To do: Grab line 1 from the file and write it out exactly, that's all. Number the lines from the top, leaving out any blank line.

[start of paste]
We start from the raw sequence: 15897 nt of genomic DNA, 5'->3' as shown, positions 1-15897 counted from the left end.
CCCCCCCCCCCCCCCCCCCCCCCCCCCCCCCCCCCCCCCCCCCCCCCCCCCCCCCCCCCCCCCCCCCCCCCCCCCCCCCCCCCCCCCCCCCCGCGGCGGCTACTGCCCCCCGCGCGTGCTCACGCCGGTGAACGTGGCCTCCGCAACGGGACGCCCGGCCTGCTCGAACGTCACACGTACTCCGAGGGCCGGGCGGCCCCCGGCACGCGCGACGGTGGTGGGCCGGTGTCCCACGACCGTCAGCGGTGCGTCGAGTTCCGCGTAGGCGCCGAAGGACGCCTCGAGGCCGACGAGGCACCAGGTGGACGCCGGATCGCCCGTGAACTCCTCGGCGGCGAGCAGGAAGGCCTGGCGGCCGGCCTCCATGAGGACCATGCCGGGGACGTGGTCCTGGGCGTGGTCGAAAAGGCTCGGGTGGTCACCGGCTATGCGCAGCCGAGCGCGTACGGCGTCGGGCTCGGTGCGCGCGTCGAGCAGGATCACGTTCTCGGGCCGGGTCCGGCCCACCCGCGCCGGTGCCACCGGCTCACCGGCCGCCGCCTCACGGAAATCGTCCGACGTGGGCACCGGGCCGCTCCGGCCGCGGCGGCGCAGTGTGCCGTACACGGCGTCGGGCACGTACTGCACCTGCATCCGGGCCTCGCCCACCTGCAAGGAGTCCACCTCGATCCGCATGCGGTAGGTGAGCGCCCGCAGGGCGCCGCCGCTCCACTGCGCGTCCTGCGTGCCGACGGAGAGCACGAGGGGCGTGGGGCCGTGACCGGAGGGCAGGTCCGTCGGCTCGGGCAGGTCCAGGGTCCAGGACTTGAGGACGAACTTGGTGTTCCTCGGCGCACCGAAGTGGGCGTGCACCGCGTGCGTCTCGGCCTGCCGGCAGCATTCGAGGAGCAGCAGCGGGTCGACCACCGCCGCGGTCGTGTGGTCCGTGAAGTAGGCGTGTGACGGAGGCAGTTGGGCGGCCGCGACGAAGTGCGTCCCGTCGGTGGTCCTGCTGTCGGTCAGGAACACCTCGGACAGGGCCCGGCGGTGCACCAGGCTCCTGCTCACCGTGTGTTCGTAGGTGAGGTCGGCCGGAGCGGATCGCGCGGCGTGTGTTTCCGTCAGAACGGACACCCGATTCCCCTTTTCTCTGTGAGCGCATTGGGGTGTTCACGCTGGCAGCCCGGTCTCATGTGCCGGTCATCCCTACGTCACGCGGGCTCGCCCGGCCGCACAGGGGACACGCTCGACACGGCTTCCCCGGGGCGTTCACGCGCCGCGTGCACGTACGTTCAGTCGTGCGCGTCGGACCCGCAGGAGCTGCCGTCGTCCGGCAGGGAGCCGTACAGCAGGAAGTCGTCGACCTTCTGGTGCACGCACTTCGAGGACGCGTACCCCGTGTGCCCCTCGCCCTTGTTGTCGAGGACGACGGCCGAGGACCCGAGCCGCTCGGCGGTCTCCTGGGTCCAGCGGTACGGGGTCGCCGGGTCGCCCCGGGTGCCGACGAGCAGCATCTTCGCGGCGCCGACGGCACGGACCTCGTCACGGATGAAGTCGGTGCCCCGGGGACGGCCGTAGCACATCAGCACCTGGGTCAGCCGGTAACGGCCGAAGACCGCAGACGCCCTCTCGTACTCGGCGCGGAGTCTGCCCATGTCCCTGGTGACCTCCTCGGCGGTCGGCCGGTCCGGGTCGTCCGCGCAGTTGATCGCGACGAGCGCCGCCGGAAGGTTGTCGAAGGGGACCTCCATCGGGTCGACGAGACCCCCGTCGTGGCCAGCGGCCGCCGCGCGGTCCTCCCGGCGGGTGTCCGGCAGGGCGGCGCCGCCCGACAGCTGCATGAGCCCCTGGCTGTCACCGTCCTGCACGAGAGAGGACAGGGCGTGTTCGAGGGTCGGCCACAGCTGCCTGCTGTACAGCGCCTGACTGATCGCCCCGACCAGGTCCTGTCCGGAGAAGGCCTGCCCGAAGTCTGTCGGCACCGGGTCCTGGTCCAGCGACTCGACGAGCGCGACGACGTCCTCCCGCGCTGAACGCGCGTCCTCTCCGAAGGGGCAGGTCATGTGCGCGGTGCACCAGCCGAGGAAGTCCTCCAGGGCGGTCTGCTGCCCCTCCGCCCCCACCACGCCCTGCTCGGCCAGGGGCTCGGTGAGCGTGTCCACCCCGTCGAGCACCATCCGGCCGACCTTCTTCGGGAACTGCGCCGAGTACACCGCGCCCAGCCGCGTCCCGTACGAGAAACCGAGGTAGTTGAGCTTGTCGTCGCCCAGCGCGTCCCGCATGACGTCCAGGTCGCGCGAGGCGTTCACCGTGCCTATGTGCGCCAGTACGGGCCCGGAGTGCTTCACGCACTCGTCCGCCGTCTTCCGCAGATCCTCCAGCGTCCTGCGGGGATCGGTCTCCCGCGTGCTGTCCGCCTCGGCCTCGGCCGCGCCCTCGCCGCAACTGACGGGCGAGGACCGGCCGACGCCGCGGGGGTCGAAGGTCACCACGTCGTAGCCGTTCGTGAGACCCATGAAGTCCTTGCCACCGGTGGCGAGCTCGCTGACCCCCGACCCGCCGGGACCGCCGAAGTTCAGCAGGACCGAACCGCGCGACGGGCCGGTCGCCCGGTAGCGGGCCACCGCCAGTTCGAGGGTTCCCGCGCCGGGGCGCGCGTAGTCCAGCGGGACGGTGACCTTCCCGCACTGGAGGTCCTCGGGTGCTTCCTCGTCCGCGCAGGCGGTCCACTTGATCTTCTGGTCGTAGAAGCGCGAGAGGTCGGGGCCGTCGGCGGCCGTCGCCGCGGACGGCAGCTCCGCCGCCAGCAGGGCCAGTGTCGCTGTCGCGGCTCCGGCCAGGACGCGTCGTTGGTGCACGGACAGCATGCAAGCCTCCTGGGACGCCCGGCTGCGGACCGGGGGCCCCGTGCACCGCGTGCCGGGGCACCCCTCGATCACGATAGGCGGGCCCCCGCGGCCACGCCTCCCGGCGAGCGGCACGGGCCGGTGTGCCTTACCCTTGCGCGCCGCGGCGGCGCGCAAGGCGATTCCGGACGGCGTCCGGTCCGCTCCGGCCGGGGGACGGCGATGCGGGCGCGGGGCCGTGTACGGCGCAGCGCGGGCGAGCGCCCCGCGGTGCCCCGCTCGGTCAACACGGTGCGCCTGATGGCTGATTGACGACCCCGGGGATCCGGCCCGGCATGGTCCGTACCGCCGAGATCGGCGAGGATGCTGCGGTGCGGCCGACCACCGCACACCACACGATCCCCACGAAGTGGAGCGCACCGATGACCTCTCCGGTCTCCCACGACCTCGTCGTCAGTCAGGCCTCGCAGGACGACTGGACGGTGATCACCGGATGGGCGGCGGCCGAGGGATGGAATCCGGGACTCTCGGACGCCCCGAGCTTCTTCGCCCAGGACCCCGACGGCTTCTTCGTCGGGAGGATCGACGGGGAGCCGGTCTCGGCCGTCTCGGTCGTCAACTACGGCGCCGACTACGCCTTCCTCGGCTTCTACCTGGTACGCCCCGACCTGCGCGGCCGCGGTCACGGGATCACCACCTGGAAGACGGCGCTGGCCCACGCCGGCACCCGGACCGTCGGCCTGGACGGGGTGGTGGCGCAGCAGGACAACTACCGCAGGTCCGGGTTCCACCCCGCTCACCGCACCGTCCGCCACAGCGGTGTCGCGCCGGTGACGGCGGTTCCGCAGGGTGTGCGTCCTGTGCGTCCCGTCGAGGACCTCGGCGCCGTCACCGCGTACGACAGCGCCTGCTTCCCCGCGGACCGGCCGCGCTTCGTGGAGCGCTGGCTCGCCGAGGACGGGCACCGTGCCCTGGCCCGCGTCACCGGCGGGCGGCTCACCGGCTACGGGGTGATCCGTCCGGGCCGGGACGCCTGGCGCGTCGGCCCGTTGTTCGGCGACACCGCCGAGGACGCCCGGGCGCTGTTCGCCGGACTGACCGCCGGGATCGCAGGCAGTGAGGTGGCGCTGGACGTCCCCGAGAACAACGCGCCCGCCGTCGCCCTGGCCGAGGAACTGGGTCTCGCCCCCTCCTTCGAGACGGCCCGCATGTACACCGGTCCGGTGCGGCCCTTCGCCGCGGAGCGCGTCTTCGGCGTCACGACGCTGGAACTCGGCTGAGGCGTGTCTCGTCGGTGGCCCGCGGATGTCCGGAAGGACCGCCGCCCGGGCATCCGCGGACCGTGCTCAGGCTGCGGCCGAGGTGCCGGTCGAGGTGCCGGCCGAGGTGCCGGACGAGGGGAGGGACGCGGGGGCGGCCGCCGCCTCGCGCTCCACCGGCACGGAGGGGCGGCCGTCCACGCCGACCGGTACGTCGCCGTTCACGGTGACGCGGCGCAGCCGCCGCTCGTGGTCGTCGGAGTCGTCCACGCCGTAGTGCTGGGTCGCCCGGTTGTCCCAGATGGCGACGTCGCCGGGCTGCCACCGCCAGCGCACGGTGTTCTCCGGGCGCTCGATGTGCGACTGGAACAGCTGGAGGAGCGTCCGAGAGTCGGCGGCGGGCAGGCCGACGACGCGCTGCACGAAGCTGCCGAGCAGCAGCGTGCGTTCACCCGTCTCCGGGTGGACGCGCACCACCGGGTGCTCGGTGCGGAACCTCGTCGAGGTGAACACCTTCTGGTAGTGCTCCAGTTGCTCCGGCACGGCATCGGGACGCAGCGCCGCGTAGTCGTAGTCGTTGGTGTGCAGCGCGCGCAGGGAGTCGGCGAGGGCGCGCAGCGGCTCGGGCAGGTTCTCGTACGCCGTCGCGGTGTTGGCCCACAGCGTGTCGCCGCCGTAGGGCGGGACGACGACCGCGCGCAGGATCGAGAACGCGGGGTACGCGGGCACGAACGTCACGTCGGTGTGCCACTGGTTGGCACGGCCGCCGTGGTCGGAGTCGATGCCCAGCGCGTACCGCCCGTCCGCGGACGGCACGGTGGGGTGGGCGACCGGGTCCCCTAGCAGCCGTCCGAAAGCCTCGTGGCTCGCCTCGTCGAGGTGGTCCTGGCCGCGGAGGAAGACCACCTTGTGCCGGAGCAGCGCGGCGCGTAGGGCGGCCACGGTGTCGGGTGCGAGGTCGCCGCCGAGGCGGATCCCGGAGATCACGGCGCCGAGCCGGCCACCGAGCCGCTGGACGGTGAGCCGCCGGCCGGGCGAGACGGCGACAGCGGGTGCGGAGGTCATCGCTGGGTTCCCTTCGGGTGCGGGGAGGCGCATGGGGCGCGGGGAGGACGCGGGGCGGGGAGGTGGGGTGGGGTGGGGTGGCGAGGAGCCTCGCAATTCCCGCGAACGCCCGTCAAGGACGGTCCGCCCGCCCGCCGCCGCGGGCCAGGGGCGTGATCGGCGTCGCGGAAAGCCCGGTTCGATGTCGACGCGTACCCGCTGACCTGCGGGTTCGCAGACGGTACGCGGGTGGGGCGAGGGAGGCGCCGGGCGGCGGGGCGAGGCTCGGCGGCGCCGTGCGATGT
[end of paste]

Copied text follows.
We start from the raw sequence: 15897 nt of genomic DNA, 5'->3' as shown, positions 1-15897 counted from the left end.